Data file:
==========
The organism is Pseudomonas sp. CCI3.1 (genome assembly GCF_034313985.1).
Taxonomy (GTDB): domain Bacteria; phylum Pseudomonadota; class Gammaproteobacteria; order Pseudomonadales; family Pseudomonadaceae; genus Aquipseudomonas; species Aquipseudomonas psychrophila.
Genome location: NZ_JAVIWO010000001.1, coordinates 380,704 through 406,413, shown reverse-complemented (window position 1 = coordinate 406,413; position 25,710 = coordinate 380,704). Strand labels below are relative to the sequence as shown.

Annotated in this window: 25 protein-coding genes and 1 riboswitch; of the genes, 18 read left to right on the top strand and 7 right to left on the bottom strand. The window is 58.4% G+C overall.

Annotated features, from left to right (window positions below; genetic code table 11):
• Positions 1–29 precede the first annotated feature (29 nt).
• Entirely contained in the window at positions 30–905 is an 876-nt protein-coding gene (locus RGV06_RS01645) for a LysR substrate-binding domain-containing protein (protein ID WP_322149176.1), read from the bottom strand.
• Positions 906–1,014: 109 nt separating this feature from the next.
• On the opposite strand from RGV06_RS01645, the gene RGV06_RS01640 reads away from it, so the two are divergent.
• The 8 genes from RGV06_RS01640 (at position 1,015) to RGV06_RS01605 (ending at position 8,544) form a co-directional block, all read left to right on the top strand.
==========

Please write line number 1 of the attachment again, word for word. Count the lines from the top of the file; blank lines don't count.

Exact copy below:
The organism is Pseudomonas sp. CCI3.1 (genome assembly GCF_034313985.1).